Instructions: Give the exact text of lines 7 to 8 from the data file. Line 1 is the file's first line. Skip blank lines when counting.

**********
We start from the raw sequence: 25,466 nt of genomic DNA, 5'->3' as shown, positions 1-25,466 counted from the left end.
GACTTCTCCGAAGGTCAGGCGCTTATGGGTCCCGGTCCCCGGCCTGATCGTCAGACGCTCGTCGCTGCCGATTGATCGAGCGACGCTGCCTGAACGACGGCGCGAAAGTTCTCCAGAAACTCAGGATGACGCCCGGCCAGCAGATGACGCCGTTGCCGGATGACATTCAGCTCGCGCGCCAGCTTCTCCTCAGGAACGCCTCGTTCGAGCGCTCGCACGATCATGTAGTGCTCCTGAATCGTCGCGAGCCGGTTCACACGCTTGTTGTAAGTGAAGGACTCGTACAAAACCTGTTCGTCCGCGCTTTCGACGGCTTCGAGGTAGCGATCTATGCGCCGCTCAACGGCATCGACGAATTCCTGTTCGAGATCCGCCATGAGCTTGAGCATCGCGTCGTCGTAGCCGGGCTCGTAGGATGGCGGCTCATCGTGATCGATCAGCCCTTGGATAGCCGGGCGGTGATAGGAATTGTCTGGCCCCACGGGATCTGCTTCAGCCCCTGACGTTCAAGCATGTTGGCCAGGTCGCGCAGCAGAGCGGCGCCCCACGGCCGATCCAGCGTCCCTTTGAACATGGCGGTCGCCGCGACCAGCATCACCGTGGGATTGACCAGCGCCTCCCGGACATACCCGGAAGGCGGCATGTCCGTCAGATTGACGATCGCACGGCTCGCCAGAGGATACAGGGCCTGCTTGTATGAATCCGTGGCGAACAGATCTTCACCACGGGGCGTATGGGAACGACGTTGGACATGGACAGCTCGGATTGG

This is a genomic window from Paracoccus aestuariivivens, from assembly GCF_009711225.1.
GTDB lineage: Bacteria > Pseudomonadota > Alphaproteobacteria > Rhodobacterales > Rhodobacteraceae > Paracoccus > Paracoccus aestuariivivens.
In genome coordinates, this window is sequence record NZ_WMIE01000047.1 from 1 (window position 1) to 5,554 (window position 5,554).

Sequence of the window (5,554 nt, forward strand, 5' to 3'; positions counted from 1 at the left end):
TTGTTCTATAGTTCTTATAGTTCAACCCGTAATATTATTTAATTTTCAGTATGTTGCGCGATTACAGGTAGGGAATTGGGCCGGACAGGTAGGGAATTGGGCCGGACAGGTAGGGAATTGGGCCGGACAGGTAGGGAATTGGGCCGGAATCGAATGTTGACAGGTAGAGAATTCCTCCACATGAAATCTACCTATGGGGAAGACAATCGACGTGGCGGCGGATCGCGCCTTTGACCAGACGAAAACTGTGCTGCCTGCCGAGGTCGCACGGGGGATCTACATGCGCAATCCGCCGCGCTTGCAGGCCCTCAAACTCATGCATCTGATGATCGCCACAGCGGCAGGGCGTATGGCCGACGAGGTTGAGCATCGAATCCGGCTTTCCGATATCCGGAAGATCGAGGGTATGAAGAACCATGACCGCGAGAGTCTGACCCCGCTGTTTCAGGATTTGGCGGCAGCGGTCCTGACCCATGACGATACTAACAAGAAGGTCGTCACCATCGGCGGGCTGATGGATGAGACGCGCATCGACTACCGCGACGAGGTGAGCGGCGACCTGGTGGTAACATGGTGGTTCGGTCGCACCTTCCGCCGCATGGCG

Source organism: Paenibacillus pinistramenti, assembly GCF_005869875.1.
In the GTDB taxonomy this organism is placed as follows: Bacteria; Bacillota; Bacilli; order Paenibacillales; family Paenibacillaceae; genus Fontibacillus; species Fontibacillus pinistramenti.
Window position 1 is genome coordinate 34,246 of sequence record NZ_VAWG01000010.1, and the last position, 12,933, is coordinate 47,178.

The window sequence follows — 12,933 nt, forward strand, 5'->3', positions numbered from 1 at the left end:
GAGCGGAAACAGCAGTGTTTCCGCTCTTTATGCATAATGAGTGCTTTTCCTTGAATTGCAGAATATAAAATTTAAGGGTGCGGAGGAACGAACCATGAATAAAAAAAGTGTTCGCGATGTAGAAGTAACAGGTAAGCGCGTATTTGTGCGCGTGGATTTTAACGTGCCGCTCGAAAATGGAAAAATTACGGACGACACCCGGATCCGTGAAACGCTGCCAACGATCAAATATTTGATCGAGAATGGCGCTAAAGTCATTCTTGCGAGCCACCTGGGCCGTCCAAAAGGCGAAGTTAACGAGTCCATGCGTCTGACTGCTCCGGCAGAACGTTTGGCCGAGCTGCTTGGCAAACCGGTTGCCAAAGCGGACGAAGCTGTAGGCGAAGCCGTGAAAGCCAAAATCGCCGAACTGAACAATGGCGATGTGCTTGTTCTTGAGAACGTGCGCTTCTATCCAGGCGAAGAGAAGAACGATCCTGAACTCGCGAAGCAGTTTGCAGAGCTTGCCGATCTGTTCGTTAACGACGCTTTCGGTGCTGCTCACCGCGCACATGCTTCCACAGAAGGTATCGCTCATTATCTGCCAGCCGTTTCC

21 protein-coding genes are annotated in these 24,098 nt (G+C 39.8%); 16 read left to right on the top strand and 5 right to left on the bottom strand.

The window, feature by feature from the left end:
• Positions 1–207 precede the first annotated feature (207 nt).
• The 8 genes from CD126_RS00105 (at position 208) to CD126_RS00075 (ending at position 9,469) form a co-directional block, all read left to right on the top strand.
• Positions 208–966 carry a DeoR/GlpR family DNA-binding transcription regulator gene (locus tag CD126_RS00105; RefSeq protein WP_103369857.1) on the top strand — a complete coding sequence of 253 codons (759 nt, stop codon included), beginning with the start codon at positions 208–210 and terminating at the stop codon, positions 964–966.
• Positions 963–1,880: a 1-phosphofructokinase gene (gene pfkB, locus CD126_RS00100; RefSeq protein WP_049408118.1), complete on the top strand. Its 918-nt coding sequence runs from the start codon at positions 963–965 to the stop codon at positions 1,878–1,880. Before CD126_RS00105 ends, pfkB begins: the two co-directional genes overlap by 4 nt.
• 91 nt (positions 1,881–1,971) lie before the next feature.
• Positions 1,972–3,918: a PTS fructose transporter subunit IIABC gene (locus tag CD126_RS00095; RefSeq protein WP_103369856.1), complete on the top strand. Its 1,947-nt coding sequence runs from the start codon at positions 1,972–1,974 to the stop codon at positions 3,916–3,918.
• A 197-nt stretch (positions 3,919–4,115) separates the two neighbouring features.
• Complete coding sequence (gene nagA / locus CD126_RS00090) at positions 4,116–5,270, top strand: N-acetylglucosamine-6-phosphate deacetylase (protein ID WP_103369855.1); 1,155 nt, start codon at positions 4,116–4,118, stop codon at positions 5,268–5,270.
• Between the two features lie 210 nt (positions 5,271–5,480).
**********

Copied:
TTGTTCTATAGTTCTTATAGTTCAACCCGTAATATTATTTAATTTTCAGTATGTTGCGCGATTACAGGTAGGGAATTGGGCCGGACAGGTAGGGAATTGGGCCGGACAGGTAGGGAATTGGGCCGGACAGGTAGGGAATTGGGCCGGAATCGAATGTTGACAGGTAGAGAATTCCTCCACATGAAATCTACCTATGGGGAAGACAATCGACGTGGCGGCGGATCGCGCCTTTGACCAGACGAAAACTGTGCTGCCTGCCGAGGTCGCACGGGGGATCTACATGCGCAATCCGCCGCGCTTGCAGGCCCTCAAACTCATGCATCTGATGATCGCCACAGCGGCAGGGCGTATGGCCGACGAGGTTGAGCATCGAATCCGGCTTTCCGATATCCGGAAGATCGAGGGTATGAAGAACCATGACCGCGAGAGTCTGACCCCGCTGTTTCAGGATTTGGCGGCAGCGGTCCTGACCCATGACGATACTAACAAGAAGGTCGTCACCATCGGCGGGCTGATGGATGAGACGCGCATCGACTACCGCGACGAGGTGAGCGGCGACCTGGTGGTAACATGGTGGTTCGGTCGCACCTTCCGCCGCATGGCG

Source organism: Paenibacillus pinistramenti, assembly GCF_005869875.1.